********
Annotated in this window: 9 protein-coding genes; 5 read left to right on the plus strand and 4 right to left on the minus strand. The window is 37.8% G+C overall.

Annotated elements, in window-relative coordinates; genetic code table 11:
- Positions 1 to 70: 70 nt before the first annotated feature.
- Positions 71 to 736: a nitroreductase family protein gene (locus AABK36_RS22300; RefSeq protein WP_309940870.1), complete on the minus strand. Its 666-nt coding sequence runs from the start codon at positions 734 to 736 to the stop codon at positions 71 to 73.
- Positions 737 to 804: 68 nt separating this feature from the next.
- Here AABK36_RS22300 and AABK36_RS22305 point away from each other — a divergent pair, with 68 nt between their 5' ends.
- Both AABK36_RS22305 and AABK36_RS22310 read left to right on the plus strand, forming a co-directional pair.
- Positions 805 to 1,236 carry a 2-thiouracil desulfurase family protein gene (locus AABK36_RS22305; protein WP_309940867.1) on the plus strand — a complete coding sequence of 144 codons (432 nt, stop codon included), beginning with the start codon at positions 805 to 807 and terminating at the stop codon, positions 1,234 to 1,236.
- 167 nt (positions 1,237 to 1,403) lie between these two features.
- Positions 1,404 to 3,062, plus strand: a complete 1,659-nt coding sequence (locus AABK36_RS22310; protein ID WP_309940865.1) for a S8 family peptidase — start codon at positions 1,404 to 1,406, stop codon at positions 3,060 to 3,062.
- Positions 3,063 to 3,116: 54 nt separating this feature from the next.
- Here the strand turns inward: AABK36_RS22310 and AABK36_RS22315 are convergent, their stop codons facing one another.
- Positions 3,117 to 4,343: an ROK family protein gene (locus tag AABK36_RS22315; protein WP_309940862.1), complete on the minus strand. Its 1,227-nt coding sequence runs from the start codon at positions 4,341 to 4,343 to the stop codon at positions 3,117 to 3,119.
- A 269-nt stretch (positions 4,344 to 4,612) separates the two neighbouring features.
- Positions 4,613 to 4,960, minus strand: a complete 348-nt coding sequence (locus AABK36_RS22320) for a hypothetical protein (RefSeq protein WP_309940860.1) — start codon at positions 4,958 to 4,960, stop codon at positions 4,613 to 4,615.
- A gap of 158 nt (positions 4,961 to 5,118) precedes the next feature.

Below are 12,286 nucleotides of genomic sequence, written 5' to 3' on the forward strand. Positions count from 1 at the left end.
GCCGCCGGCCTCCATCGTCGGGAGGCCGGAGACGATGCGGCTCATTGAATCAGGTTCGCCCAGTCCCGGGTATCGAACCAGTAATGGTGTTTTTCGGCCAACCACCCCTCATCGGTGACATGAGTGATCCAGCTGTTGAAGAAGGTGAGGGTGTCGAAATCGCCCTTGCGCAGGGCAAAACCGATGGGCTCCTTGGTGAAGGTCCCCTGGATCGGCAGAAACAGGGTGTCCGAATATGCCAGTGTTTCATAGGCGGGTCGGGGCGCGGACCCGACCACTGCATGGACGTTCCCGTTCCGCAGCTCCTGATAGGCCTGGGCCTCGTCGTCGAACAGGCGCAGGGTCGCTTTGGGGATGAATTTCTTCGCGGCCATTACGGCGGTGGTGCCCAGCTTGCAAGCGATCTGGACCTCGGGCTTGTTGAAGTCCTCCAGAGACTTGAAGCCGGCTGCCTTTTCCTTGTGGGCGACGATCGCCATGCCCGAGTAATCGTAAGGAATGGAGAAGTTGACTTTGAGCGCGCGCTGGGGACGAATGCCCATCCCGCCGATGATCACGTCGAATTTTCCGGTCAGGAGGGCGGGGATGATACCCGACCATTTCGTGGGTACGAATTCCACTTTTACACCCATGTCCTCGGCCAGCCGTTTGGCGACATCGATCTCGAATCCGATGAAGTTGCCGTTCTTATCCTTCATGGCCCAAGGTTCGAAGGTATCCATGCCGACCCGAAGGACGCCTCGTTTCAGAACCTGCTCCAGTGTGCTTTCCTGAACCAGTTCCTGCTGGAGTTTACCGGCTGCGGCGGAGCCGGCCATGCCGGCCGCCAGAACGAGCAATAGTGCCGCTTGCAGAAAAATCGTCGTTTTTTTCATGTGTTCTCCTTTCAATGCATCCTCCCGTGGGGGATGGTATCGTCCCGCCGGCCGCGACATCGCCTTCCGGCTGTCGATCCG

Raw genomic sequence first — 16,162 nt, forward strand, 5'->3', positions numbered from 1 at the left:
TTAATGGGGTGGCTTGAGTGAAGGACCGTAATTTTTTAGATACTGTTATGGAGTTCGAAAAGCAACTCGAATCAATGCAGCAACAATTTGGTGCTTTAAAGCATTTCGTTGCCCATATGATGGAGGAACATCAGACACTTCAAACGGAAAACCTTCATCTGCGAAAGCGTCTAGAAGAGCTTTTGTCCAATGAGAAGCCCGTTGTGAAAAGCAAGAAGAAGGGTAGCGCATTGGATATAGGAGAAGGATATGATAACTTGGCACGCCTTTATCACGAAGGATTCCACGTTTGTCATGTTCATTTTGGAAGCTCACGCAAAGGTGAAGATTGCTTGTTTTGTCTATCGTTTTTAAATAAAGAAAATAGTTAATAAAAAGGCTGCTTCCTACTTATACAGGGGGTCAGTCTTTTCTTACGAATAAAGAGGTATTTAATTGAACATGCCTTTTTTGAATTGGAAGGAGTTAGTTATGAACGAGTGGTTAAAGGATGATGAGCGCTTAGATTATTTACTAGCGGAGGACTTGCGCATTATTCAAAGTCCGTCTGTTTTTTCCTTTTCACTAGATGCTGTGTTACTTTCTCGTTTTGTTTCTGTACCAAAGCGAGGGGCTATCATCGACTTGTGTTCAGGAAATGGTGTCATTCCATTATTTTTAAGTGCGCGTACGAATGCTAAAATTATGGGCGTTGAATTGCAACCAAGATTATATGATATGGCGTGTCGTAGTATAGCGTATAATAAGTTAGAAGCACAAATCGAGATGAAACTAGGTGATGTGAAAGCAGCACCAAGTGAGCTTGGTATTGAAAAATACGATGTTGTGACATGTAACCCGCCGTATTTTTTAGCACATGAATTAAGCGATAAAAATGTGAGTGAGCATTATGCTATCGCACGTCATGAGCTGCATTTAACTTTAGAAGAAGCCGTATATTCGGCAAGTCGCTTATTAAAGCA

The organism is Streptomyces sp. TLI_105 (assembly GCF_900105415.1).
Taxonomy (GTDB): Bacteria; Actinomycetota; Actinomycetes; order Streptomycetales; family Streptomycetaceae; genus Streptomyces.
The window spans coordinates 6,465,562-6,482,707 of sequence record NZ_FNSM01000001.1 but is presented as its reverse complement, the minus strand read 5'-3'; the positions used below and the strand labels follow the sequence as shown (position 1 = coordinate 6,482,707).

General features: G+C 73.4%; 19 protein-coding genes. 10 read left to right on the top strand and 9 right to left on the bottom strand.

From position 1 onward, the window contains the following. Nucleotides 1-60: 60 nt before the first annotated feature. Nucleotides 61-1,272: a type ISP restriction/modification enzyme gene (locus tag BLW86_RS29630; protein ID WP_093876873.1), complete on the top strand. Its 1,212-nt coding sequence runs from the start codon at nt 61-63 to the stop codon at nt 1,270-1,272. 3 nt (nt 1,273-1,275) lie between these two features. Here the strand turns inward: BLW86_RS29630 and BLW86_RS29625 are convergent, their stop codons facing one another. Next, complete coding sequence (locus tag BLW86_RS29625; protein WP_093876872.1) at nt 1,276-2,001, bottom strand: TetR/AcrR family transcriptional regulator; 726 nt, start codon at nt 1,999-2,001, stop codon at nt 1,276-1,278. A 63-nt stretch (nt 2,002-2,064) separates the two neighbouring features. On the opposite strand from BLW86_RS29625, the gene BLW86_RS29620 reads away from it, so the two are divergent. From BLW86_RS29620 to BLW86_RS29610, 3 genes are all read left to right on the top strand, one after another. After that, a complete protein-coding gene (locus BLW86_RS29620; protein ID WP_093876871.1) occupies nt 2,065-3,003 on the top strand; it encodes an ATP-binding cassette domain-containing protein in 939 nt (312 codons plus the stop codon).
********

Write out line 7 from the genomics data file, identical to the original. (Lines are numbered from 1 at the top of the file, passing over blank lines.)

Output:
- Both AABK36_RS22305 and AABK36_RS22310 read left to right on the plus strand, forming a co-directional pair.